But it is the big three strategic lessons of the book that are very applicable today. First, that having allies is the best insurance policy a nation can underwrite. Even today, as the United States remains the dominant superpower globally with the most capable Navy, it should continue to rely on allies such as France, the United Kingdom, the rest of our NATO partners, Japan, Australia, and many others. Second, the United States tends to underestimate the importance of the oceans in its national strategy, a tendency that sometimes is called, appropriately, “sea blindness.” Washington’s genius was his ability to overcome his own sea blindness at a crucial moment. As a nation, the United States must continue to see the importance of the oceans in every dimension—from trade to the environment to strategic deterrence. And finally, this country seemingly must relearn the most basic of lessons: that leadership matters, all the more so when the stakes are high and the odds are long. The United States has been lucky over the centuries to produce a handful of other leaders such as Washington; and it will continue to need men and women of courage, honor, commitment, and creativity to win the nation’s battles.
Indeed, in today’s turbulent world, it can sometimes feel as though the nation sits in the center of a vast hurricane. And like a true hurricane’s eye at sea, there is not a path out of the storm except through very turbulent waters. Having allies, knowing the vitality and importance of the sea, and empowering the best and truest leaders among us will help our nation’s voyage out of the stormy present. There is much wisdom in Nat Philbrick’s tale, and it deserves a place on the shelf of any serious mariner, historian, or strategist.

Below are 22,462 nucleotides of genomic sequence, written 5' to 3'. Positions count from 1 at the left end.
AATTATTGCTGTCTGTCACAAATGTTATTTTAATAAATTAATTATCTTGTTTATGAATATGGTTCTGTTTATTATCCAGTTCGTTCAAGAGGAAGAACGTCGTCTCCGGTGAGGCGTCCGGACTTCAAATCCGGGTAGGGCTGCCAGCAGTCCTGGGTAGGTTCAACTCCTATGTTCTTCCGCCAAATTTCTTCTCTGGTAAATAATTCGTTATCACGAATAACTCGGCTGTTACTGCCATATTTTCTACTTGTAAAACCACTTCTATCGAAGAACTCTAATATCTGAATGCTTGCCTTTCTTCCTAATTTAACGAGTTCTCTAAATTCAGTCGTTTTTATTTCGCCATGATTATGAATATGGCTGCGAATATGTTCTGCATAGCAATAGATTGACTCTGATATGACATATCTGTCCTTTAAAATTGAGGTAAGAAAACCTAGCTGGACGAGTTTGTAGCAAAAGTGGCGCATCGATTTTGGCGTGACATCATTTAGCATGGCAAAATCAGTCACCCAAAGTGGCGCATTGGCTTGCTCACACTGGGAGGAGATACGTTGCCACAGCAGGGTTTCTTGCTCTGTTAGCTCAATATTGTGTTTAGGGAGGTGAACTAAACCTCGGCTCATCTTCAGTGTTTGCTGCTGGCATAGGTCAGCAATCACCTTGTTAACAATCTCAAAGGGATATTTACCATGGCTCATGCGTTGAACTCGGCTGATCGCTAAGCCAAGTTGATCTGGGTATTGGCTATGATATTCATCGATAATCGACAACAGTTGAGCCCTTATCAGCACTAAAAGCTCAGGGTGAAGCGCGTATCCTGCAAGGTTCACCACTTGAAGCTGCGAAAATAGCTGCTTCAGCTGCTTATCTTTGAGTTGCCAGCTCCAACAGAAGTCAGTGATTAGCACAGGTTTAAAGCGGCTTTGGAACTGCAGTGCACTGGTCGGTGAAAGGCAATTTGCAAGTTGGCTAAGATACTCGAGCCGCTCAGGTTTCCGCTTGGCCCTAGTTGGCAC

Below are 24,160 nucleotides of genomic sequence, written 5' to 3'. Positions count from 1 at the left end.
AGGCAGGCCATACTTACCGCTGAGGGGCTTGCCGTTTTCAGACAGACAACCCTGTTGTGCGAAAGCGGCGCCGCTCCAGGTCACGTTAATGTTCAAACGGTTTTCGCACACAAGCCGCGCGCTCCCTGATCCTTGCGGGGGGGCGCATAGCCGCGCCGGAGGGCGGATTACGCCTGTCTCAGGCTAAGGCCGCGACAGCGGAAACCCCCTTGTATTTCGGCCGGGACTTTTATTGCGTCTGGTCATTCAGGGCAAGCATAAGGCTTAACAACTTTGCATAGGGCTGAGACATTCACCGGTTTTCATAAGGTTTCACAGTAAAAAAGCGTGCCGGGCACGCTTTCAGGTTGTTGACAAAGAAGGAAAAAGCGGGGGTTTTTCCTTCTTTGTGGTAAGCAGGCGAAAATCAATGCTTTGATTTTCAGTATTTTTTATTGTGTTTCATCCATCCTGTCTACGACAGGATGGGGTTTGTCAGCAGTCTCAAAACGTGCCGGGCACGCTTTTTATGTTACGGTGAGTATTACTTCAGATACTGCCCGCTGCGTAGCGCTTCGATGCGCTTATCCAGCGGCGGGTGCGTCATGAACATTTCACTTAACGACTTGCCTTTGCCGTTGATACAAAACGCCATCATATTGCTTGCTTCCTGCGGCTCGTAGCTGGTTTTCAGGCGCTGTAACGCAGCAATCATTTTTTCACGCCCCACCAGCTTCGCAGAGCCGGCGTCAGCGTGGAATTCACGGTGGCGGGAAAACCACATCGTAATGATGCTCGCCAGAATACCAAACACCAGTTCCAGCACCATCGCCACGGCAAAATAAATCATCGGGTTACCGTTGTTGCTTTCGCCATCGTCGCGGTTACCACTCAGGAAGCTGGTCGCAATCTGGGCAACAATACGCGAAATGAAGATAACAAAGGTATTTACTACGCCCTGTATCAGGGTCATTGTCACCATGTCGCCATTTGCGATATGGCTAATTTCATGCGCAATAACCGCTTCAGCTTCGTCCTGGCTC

Admiral Stavridis is dean at The Fletcher School of Law and Diplomacy at Tufts University, where he earned his PhD. A former Supreme Allied Commander at NATO, he is author of The Leader’s Bookshelf (Naval Institute Press, 2017) and Sea Power (Penguin Press, 2017).
The Gathering Pacific Storm: Emerging U.S.-China Strategic Competition in Defense Technological and Industrial Development
Tai Ming Cheung and Thomas G. Mahnken, eds. New York: Cambria Press, 2018. 290 pp. $109.99.
Reviewed by Captain Dale C. Rielage, U.S. Navy (Retired)